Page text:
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PWE-231 Split stomas, intestinal failure and outcomes after emergency laparotomy
  1. R Kalaiselvan,
  2. C Tamura,
  3. D Smith,
  4. CJ Walsh
  1. General Surgery, Arrowe Park Hospital, Wirral, UK


Introduction Intestinal anastomoses are regarded as high risk in the context of emergency laparotomy (EL) for abdominal catastrophe in critically ill patients. Resection and split stoma formation may be a better option yet surgeons may be intimidated by formation of proximal stomas and the associated Intestinal Failure (IF) that ensues. We have audited our outcomes of emergency bowel resection with split stomas (SS) and their reversal.

Method Retrospective study of consecutive patients who underwent EL and formation of SS from July 2010 to April 2014. Outcome analysis was done from prospectively maintained nutrition team database and cross-referenced with case notes. Data are represented as median (range). Emergency non-split stomas excluded.

Results 27 patients (13 men; age 68(36–90)years) underwent EL following de novoacute intra-abdominal catastrophe (n = 24) or as a post-operative complication following elective surgery (n = 3). Aetiology was acute mesenteric ischaemia (n = 13), intestinal obstruction (n = 8), peritionitis due to perforation (n = 3) and post-operative complications (peritonitis, n = 3). Median ASA was 3(1–4). The length of hospital stay was a median of 92(29–218) days. 3 patients died at 28, 29 and 87 days following resuscitative laparotomy yielding a 30-day mortality of 6.3%(n = 2) and 90 day mortality of 9.3%(n = 3).

All patients required parenteral nutrition (PN). PN was delivered by peripherally inserted central catheter in all patients. Median duration of PN was 94(26–322) days. 2 patients achieved nutritional autonomy and elected to live with their stoma. 22(81%) of the original 27 patients underwent stoma reversal at a median of 3.7(1.6–14.3) months following the initial insult. 17 patients required in-patient PN because of problematic high output. After reversal of their stomas they became nutritionally independent. The remaining 5 patients required PN for 74(30–137) days after the EL and were nutritionally optimised on oral diet on discharge. These 5 patients returned electively for successful stoma reversal. There were no anastomotic or intra abdominal septic complications. There was 1(3.8%) post op death after stoma reversal (myocardial infarction). No patient developed Type 3 IF.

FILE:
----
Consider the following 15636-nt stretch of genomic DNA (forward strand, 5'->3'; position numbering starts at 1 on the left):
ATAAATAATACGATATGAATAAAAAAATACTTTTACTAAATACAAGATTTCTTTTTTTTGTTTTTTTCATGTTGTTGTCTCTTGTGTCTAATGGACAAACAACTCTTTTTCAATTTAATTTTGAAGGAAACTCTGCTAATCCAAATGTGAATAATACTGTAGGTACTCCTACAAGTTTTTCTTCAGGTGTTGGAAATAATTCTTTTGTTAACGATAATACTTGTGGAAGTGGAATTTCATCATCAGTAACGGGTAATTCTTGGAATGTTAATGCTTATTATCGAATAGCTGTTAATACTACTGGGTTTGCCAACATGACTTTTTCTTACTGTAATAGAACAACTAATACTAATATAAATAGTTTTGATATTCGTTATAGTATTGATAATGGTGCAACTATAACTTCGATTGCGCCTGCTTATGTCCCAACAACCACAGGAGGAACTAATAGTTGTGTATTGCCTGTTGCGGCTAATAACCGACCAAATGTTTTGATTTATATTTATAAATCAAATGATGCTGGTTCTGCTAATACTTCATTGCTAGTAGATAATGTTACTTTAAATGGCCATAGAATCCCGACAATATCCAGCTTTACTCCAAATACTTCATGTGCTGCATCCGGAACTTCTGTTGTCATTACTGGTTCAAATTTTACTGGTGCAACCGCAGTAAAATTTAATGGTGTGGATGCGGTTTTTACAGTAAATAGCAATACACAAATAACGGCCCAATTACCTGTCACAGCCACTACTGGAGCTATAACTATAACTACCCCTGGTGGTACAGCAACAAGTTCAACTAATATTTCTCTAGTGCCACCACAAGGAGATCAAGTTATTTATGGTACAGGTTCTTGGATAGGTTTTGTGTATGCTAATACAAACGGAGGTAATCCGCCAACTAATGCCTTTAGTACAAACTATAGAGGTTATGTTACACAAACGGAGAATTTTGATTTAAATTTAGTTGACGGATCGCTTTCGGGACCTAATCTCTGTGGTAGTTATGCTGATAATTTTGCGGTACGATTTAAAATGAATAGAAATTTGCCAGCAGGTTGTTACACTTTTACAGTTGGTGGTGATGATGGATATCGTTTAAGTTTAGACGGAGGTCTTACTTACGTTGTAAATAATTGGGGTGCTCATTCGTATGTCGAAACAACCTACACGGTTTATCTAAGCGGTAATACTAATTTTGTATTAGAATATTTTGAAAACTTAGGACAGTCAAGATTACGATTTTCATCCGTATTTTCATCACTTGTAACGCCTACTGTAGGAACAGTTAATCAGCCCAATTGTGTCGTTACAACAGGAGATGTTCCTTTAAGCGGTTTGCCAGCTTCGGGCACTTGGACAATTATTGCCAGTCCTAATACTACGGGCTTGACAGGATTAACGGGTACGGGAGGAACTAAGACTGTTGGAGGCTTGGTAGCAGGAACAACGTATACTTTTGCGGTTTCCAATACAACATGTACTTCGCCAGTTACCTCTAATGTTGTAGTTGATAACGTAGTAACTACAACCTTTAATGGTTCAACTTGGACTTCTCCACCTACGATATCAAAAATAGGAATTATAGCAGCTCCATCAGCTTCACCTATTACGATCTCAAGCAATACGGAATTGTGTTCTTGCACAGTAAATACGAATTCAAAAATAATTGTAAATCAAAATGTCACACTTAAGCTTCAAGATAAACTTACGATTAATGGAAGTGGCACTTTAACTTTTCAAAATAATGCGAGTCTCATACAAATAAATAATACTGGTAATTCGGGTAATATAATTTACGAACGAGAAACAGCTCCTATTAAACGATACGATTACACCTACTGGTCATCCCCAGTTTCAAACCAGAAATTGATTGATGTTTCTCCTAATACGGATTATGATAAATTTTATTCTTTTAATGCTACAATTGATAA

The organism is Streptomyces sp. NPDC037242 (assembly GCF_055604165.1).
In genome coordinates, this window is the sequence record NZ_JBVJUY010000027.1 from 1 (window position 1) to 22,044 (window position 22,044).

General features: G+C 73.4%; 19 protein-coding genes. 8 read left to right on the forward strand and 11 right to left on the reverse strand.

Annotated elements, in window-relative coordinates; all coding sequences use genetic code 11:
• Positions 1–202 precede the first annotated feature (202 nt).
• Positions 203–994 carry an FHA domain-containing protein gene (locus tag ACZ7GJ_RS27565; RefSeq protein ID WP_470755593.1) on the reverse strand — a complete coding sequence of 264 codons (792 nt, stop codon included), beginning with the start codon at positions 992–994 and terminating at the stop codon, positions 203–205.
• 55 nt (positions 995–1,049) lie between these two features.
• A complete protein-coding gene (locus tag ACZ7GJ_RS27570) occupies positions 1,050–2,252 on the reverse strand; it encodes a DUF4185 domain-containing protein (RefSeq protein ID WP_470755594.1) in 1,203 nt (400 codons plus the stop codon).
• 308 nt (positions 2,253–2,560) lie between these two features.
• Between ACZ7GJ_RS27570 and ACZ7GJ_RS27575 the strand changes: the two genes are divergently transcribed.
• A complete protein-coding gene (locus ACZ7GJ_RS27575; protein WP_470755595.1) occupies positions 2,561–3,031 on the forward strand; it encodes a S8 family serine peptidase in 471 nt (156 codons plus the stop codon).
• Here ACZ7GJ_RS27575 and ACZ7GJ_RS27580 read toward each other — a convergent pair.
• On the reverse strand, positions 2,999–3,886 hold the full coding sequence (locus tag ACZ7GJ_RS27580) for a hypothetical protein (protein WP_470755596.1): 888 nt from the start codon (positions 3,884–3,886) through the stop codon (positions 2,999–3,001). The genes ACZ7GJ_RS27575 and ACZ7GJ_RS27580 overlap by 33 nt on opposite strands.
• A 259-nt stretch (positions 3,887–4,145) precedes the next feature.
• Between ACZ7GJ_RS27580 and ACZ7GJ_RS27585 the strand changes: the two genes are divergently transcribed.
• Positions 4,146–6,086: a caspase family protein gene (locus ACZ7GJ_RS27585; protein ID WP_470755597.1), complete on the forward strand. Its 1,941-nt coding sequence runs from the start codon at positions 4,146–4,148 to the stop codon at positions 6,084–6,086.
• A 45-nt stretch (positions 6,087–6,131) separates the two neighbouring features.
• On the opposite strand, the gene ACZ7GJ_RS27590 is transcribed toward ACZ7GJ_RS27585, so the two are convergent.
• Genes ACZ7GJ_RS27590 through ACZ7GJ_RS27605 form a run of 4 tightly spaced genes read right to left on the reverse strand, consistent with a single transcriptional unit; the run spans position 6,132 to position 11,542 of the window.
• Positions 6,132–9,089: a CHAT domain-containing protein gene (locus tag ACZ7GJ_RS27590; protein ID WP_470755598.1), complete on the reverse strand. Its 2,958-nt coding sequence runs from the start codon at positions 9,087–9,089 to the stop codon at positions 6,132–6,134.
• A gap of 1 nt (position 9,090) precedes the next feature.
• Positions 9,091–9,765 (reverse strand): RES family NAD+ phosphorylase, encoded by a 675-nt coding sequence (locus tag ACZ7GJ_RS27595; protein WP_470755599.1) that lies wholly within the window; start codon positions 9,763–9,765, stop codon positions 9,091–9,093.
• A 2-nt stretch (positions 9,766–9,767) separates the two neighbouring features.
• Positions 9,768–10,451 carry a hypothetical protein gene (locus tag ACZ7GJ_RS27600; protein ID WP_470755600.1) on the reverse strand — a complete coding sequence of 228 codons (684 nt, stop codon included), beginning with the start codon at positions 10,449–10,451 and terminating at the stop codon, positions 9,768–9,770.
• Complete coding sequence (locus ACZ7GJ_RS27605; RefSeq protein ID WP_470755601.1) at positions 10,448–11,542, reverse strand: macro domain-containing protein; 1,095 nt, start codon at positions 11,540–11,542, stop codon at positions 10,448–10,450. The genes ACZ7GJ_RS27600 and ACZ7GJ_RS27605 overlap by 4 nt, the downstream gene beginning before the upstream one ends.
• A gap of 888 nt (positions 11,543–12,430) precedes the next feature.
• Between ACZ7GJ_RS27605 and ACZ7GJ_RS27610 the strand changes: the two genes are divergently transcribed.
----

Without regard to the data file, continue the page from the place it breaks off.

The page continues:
Survival following EL at 1 year and 3 years was 81% and 70% respectively. Survival following reversal of stoma (n = 22) at 1 year and 4 years was 95% and 73% at a median follow-up of 25(5–39) months. Comparison of overall survival was not significantly different when comparing age range 36–69 yrs (n = 12, 1yr -83%, 4yrs – 75%) and age range 70–90 yrs (n = 15, 1yr – 80%, 4 yrs 60%) (P = 0.4 - Fisher’s exact test).

Conclusion Split stomas are a viable option in these high-risk patients. Good survival and nutritional outcomes are achievable, however this approach requires confidence in proximal stoma and safe PN management of Type II IF patients.

Disclosure of interest None Declared.

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